New Baby Gives Imperiled Orcas a Happy New Year’s Surprise

Orca researchers monitoring an endangered population in the Pacific Northwest stumbled upon a happy surprise to kick off the new year when they discovered the birth of a calf.

The newborn was spotted on December 30 by Ken Balcomb and Dave Ellifrit from the Center for Whale Research, who were out observing members of the J pod off the Gulf Islands in British Columbia.

The birth has again raised hope for the future survival of this group of orcas, otherwise known as the southern resident killer whales, who live in three distinct pods (J, K and L).

The calf doesn’t have a name yet, but has been as designated J50 and was reported to be healthy and energetic.

At first, the mother was first thought to be Slick (J26), a 43-year-old who would have been the oldest known orca ever documented to give birth, but further observations have raised questions about who the real mother is.

Whale and Dolphin Conservation (WDC) explained in an update that J50′s dorsal fin showed tooth marks that indicate other orcas may have acted as midwives, assisting the birth by pulling J50 out with their mouths. J50 was also seen swimming away from Slick and was herded back by other family members, which is unusual for calves who typically spend their first few months attached to their mother’s side.

These observations led to the conclusion that Slick may actually be J50′s grandmother and that her daughter Alki (J36) is J50′s mother. Alki was not initially spotted, raising concerns that she may have died during birth. However, she was later seen with the pod leading to a hopeful conclusion that Slick was just helping her recover by babysitting the little newcomer.

Scientists studying them won’t know more until they’re spotted again, so we can only wait and hope for the best.

It has been more than two years since the last successful birth for this population. Despite protection in both in the U.S. and Canada, their survival continues to hang in the balance as they continue to suffer heartbreaking losses.

They have already lost two adult members this year — 37-year-old L53 (Lulu) and 13-year-old L100 (Indigo) — which brought the population down to the lowest itís been since 1985. In September, a calf was born in the L pod, but tragically did not survive.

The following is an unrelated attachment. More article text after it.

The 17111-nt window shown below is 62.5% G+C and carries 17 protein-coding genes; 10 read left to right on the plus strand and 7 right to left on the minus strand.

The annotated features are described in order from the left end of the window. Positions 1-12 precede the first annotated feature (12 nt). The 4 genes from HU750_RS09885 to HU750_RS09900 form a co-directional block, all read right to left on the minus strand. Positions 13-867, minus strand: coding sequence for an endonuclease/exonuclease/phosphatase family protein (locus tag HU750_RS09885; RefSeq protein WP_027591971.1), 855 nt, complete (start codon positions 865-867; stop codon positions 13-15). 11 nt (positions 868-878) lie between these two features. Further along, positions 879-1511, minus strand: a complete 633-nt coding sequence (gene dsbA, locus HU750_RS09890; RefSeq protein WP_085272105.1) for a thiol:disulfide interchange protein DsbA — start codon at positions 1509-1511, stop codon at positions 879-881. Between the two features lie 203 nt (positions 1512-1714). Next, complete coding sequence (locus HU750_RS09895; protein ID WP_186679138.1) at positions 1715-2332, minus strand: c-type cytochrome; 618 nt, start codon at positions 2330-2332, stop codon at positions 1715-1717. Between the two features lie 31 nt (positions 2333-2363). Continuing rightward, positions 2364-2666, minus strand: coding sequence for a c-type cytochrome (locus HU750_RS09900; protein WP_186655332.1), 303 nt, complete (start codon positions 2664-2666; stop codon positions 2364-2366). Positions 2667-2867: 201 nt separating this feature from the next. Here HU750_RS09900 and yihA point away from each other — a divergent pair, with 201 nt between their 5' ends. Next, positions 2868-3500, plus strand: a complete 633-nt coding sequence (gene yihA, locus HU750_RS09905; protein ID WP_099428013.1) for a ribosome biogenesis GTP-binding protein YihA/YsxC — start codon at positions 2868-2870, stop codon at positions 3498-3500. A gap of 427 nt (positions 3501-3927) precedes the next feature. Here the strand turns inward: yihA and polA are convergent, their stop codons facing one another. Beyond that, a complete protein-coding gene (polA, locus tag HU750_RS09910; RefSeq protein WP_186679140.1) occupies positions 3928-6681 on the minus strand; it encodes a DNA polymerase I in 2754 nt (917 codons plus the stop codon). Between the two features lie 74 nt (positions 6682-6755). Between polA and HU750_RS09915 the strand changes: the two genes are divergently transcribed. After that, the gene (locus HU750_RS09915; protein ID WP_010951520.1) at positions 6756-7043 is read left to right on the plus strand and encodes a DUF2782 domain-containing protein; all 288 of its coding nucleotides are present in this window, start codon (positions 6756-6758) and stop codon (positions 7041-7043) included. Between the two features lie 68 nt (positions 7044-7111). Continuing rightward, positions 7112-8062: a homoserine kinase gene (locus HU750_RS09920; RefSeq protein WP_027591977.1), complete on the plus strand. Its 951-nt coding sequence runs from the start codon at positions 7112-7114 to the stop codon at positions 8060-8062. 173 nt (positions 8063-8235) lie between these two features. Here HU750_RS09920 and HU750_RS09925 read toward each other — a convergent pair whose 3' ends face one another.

The latest blow to their population came in December, with the confirmation that Rhapsody (J32), an 18-year-old female member of the J-pod who was pregnant, had died. Rhapsody’s death brought their numbers down to only 77, which leaves them with 11 fewer members than there were when they were declared endangered in 2005.

While this unique population continues to face a barrage of threats ranging from boat traffic and noise to toxic pollutants, many believe that the biggest problem they now face is now a lack of chinook salmon, their main food source.

In an effort to help them survive, WDC is campaigning to get Congress to pass the Klamath Basin Water Recovery and Economic Restoration Act, which will ensure funding for the removal of four dams in the Klamath River, which these salmon rely on.

For more info on how to help these orcas survive, check out WDC’s Don’t Let Our Orcas Be Dammed campaign and the Center for Whale Research.

Photo credit: Thinkstock


Paulinha Russell
Paulinha R3 years ago

Thank you for sharing.

Deborah W.
Deborah W3 years ago

Have to wonder, after "sharing" this good news, how long it will remain in the wild.

Donna T.
Donna T3 years ago

That made my day :)

Terry Wheeler
Terry Wheeler3 years ago


Hent Catalina-Maria
Hent c3 years ago

Thanks for sharing.

Joan E.
Joan E3 years ago

Petitions to save the orcas signed. Congratulations on the new addition. May they continue, and may humans stop the practices that threaten their survival.

Elfje Muse
Elfje M3 years ago

Very good thank you so much

Nadja Debrunner
Nadja Debrunner4 years ago


Aaron Bouchard
Aaron B4 years ago

thank you

Miriam O.
Miriam AWAY S4 years ago

Thank you for sharing! AWESOME!